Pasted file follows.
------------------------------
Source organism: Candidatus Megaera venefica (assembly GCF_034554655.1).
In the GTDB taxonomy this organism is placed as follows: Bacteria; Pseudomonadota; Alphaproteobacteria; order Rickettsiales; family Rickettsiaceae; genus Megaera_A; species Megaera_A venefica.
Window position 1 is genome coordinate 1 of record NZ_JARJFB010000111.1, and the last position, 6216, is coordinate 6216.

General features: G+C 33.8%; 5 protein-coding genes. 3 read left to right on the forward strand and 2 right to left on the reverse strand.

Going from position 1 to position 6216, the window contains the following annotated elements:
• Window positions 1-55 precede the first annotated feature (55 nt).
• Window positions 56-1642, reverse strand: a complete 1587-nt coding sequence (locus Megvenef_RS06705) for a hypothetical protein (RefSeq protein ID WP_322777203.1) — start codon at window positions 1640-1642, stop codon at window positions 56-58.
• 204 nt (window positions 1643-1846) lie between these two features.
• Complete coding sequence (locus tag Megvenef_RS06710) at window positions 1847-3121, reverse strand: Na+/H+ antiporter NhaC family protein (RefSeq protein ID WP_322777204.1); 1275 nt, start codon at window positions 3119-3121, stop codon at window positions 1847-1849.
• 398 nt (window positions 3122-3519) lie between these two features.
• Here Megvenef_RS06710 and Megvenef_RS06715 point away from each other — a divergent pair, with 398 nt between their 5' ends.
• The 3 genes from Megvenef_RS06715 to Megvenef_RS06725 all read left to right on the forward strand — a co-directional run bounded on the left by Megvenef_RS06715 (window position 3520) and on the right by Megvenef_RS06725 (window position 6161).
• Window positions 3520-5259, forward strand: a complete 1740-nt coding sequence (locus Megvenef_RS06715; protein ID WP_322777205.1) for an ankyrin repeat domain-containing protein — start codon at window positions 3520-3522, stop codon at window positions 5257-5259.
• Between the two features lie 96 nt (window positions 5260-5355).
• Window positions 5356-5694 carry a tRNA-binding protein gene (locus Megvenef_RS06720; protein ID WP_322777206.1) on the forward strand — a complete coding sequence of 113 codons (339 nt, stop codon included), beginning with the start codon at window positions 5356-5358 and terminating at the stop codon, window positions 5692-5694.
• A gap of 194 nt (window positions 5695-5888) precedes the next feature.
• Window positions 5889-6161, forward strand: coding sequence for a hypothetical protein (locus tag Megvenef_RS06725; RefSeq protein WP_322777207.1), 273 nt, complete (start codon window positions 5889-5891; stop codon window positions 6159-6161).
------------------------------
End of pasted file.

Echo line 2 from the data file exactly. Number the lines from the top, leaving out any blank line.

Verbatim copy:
In the GTDB taxonomy this organism is placed as follows: Bacteria; Pseudomonadota; Alphaproteobacteria; order Rickettsiales; family Rickettsiaceae; genus Megaera_A; species Megaera_A venefica.